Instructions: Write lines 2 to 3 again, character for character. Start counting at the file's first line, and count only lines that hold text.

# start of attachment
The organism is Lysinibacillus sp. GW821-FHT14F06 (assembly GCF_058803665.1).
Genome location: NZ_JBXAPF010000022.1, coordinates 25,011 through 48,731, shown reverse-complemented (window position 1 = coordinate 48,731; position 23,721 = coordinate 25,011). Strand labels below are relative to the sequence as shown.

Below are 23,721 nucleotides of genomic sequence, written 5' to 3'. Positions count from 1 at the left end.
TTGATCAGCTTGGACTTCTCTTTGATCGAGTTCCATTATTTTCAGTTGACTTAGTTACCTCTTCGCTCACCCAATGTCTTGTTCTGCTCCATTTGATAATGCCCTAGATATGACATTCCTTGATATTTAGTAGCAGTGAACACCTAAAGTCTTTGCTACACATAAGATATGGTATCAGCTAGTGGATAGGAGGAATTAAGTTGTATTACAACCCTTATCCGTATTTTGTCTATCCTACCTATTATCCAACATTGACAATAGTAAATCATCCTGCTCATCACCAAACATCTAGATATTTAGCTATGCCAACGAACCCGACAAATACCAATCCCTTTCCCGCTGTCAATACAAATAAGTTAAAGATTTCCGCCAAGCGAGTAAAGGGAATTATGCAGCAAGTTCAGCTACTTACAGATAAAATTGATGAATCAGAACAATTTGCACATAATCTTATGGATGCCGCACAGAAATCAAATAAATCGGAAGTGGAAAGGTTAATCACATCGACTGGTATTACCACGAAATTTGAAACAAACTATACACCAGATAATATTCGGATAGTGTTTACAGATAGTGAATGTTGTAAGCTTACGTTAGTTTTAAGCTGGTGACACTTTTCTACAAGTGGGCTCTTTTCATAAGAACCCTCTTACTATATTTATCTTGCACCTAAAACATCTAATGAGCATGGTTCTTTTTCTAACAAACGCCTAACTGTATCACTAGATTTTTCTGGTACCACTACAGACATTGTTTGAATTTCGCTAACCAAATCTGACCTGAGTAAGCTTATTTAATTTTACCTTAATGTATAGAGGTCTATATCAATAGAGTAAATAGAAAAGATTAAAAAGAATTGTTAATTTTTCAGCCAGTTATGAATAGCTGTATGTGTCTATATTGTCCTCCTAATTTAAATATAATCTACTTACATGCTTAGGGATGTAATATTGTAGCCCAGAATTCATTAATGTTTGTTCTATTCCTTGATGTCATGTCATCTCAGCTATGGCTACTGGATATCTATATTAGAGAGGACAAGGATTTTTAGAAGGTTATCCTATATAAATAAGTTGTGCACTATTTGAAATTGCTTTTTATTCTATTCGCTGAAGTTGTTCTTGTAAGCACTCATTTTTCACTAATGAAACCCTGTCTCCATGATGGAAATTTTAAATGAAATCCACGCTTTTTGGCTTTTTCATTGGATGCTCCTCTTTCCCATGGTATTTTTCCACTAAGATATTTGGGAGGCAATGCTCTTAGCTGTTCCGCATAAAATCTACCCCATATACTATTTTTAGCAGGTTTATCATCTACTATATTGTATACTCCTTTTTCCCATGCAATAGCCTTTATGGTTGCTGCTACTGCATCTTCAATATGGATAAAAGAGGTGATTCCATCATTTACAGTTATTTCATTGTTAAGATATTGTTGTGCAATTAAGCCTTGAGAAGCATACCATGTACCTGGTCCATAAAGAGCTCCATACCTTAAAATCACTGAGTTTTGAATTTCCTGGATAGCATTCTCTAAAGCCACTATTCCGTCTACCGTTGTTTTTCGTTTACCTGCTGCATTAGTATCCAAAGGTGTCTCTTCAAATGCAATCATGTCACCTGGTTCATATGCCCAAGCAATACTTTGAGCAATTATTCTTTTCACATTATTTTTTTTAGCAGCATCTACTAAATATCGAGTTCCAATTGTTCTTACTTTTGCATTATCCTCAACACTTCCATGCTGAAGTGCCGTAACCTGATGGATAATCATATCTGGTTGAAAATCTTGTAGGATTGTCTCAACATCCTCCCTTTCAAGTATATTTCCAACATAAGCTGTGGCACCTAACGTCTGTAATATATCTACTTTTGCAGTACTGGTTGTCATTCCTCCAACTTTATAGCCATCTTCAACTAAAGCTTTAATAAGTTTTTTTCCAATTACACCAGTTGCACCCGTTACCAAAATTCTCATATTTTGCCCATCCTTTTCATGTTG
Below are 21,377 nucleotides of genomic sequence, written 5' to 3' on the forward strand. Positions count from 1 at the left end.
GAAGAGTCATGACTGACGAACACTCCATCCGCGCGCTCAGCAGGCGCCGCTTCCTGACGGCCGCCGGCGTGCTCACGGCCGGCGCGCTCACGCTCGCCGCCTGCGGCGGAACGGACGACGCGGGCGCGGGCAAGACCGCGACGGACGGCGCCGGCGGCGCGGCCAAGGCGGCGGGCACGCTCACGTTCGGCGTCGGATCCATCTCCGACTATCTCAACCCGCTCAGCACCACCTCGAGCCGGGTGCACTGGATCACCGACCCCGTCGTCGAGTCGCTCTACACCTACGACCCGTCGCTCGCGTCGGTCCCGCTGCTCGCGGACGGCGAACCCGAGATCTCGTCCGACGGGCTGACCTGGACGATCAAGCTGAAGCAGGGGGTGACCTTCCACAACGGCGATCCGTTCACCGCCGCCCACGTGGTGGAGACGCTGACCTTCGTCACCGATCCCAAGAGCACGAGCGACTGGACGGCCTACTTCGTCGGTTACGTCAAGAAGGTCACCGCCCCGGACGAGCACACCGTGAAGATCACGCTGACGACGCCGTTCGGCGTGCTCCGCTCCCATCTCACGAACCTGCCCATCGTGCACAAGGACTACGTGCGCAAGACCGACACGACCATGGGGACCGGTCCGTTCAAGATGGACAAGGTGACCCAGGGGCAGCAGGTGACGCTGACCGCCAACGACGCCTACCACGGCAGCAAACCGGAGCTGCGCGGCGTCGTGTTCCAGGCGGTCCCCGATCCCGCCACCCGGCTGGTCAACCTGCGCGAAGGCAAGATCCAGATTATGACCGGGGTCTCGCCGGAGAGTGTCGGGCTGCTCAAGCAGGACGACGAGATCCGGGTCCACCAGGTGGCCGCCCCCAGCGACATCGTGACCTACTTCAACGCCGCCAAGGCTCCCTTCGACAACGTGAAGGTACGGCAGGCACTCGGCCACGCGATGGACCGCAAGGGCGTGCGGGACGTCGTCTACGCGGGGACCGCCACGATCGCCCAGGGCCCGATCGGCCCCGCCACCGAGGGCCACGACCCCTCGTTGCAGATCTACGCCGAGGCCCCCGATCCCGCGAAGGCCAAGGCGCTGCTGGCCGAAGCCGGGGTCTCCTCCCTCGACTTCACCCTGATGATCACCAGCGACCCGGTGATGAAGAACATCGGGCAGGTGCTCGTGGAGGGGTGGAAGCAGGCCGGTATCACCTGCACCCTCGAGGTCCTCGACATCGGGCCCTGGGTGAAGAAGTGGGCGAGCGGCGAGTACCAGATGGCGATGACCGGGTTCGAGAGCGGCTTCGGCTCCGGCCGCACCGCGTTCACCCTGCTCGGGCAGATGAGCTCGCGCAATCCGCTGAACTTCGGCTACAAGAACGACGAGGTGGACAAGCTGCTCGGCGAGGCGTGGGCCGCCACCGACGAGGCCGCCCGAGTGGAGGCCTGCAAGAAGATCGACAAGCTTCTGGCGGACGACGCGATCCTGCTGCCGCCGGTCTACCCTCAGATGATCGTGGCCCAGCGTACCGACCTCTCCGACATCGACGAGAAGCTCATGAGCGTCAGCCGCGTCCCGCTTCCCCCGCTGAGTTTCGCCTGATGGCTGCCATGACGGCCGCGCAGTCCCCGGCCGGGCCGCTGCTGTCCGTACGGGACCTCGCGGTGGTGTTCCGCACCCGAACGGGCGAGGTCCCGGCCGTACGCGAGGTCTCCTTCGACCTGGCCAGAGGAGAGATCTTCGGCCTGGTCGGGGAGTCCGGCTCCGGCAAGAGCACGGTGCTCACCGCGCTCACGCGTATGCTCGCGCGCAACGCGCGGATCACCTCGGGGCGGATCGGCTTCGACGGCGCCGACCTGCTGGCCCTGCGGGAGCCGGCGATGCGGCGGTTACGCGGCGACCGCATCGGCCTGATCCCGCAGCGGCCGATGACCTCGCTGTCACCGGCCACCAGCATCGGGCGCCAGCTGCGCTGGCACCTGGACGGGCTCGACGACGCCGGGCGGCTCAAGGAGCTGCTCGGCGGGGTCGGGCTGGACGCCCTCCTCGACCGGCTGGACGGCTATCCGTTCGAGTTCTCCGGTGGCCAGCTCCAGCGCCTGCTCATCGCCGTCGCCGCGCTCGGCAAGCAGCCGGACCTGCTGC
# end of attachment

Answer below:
Genome location: NZ_JBXAPF010000022.1, coordinates 25,011 through 48,731, shown reverse-complemented (window position 1 = coordinate 48,731; position 23,721 = coordinate 25,011). Strand labels below are relative to the sequence as shown.

Below are 23,721 nucleotides of genomic sequence, written 5' to 3'. Positions count from 1 at the left end.